I’m frequently pondering what makes news and what doesn’t. Take a gander at this Google News page for information about Pastor Saeed Abedini.
It’s not that you can’t find plenty of news about this Iranian-born American Christian pastor who is currently imprisoned in Iran. It’s just intriguing where that news is. Abedini has been held in Iran since the summer of 2012 and imprisoned since September. Just a few weeks ago, he was reportedly sentenced to eight years in prison for threatening national security with his Christian activities.
Read all about it in the Baptist Press, World magazine, the Christian Post and Human Events. There are also items on FoxNews.com and a Washington Post sub-blog written by someone affiliated with “the Christian right.” So you see a pattern here.
It’s not that this case hasn’t been full of interesting twists and turns. You can read over at the Washington Examiner‘s editorial page about some odd ways the State Department reportedly was handling the case:
State Department officials have reportedly hesitated to intercede on behalf of an American citizen facing trial and perhaps execution in Iran due to his “Christian activities,” in part because Iran refuses to recognize the pastor’s U.S. citizenship.
“I recently learned our State Department informed Pastor Saeed Abedini’s wife, Naghmeh, that it could do nothing for her husband’s case because Iran did not recognize his U.S. citizenship,” Rep. Trent Franks, R-Ariz., said in a statement to The Washington Examiner. Abedini’s attorney, Tiffany Barrans of the American Center for Law and Justice, told World the State Department listed that among the reasons it could not help Abedini.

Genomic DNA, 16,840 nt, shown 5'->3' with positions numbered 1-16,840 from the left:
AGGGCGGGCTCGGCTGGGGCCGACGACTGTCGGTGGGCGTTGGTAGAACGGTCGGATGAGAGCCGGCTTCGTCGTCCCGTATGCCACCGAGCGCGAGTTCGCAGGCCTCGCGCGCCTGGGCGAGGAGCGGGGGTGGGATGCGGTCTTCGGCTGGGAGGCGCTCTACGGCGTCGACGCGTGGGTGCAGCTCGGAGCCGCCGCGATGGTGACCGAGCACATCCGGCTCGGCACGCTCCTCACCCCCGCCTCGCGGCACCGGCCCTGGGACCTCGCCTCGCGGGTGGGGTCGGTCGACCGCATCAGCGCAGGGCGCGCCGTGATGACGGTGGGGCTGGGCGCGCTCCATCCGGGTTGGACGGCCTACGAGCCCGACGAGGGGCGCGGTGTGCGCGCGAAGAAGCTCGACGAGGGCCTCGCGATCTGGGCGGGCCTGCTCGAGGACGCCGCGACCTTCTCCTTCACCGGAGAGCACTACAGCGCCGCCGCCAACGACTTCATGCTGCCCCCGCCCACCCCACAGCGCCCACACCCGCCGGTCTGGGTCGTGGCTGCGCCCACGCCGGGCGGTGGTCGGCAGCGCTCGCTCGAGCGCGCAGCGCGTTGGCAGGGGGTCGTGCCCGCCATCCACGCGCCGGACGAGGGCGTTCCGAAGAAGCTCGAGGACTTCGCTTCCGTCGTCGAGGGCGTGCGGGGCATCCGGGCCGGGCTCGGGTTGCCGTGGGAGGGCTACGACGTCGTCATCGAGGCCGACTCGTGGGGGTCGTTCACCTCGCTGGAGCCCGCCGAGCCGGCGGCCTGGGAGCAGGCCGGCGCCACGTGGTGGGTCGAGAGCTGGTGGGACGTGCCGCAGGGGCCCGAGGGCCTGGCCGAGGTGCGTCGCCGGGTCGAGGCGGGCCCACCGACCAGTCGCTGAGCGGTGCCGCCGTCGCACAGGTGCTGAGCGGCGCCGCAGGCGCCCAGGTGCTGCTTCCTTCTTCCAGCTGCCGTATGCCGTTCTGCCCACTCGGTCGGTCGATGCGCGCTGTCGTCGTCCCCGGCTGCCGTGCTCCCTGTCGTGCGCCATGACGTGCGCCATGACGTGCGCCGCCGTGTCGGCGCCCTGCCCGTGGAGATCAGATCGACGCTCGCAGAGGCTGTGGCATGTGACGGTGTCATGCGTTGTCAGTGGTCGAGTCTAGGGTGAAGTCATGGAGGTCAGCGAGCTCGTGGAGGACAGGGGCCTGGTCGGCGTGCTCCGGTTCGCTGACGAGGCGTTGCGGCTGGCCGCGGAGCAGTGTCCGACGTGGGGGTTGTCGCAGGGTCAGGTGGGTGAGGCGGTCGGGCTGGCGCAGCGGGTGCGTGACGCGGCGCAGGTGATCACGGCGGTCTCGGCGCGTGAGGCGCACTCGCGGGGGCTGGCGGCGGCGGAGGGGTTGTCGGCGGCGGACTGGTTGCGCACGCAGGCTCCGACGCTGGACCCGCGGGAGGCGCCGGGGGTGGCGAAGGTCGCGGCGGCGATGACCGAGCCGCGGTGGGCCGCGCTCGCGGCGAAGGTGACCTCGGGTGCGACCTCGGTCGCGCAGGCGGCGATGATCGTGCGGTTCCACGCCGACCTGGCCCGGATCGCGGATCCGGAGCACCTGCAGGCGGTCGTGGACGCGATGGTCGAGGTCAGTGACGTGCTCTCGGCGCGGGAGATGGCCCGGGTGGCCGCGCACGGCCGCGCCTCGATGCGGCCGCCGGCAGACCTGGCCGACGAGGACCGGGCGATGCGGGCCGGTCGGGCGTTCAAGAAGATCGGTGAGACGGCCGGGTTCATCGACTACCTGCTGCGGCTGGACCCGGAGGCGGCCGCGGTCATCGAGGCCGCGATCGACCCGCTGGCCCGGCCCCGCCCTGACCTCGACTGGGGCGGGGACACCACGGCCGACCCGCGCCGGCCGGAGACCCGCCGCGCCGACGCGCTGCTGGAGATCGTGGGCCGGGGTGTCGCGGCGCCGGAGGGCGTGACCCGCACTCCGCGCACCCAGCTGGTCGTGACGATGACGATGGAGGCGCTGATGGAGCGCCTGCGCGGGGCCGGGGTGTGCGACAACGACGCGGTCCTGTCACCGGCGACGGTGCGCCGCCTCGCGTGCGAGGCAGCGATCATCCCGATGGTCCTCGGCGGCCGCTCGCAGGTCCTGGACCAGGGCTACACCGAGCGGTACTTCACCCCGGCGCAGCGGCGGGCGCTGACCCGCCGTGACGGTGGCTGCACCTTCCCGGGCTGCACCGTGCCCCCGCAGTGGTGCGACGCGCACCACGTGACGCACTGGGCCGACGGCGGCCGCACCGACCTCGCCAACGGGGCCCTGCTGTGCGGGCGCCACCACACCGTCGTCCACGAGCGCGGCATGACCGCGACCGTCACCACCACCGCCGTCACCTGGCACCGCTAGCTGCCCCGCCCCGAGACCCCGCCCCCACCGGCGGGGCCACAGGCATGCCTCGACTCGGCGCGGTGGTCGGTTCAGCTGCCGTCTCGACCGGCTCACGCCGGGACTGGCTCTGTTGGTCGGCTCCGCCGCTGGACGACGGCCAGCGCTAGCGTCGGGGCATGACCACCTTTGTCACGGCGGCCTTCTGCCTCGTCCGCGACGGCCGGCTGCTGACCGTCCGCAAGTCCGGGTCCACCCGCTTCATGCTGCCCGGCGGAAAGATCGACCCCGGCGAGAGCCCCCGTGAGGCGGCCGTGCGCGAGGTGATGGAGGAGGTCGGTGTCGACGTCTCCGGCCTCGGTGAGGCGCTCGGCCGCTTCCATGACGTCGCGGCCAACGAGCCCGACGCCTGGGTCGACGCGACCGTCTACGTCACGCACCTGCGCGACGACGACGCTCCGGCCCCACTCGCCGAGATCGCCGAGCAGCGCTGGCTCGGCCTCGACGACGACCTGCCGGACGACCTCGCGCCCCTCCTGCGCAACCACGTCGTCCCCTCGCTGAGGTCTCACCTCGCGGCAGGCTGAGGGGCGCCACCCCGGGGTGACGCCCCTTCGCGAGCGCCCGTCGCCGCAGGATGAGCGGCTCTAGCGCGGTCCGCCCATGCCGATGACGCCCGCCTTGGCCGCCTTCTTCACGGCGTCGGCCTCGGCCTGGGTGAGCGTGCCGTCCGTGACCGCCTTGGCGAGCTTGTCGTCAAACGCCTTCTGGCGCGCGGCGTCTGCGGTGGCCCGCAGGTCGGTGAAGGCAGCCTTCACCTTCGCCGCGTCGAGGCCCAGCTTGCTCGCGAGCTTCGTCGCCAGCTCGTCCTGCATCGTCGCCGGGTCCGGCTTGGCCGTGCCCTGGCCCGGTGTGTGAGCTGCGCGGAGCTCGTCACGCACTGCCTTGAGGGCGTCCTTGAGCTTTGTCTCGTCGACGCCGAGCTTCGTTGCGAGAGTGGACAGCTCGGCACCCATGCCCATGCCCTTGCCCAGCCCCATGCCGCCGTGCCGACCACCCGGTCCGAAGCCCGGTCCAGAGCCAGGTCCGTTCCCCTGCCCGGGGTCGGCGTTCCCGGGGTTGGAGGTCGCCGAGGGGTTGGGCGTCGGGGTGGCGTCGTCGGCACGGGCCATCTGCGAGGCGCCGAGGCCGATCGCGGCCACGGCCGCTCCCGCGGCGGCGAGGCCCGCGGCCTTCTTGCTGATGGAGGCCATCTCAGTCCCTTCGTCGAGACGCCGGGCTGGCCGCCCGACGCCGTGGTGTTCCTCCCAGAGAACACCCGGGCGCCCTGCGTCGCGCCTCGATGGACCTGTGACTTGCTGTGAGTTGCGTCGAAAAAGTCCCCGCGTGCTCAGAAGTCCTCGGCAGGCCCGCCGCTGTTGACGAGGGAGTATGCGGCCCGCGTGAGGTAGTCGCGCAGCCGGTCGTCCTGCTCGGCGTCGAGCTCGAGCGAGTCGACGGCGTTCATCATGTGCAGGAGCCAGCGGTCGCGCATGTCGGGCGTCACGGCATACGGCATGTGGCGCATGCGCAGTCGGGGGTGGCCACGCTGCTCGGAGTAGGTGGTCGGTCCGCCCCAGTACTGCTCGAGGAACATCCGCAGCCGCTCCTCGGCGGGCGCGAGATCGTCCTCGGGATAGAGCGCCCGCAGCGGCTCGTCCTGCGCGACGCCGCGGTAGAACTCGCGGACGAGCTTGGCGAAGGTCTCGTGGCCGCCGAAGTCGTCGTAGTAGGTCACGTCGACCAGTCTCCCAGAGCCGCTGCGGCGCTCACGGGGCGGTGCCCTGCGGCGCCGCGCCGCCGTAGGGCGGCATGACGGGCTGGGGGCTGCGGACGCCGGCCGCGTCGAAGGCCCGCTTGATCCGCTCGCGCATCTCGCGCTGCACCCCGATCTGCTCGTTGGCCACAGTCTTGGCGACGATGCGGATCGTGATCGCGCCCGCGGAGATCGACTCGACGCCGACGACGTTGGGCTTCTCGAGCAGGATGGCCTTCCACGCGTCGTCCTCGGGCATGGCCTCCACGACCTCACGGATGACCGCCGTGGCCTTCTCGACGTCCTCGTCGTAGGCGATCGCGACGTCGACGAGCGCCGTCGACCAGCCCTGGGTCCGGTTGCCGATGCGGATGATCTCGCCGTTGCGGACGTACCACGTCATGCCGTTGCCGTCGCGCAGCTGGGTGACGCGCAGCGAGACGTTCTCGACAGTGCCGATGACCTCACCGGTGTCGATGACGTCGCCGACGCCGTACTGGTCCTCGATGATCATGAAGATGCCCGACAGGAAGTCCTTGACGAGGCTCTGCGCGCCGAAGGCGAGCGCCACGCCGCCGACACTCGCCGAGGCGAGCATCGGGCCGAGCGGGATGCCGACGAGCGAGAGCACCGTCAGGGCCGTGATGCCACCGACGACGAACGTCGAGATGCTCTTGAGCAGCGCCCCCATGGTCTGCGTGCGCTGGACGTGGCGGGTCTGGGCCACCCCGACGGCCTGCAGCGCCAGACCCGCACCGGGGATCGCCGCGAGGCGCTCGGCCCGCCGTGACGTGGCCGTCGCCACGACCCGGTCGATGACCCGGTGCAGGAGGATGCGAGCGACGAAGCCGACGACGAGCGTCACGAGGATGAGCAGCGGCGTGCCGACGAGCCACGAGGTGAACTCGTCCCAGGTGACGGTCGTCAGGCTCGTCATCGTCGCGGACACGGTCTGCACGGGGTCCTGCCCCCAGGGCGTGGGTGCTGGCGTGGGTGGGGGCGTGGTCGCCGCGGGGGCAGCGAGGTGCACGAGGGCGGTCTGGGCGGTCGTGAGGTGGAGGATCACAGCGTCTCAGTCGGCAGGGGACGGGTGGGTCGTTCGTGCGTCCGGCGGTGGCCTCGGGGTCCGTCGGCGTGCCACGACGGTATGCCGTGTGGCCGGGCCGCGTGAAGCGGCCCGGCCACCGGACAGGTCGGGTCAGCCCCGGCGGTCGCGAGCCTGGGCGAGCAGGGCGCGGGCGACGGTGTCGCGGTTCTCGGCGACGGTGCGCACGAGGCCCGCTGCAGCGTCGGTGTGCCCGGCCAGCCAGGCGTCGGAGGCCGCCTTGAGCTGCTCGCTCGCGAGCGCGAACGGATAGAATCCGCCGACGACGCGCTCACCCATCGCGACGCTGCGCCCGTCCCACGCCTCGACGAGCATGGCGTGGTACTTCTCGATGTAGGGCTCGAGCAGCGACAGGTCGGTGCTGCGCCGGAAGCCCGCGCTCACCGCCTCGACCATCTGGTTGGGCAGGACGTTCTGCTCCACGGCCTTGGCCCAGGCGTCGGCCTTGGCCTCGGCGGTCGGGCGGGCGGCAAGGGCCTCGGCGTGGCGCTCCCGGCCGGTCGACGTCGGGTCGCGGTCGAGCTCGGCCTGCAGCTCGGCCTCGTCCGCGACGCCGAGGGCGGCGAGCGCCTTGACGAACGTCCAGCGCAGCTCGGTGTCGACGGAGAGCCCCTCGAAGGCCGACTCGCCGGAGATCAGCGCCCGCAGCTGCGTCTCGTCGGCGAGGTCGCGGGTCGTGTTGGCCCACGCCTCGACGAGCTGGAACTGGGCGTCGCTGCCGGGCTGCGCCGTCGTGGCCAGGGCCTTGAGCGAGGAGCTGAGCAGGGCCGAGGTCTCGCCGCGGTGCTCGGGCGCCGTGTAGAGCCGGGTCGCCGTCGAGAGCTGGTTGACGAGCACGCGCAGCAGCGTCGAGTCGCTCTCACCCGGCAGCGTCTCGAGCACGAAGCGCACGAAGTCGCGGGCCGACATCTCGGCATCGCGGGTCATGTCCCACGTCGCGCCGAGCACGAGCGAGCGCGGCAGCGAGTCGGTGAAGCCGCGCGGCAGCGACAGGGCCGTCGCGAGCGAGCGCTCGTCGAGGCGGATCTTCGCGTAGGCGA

“Let me be clear: under no circumstances should the U.S. State Department allow Iran to determine who is or isn’t a U.S. citizen and who the U.S. should protect,” Franks continued. “The State Department should be doing everything possible to ensure the safety of its citizens abroad and to defend this U.S. citizen who faces trial in Iran under the harsh Iranian judicial system.” The Iranian-born pastor married an American citizen and has a family in Idaho.
That same paper also wrote up “As D.C. parties, Iran marks Obama’s inauguration by prosecuting American pastor.” Their latest on the matter — “Lawmakers pressure John Kerry to aid American pastor jailed in Iran” — includes this information: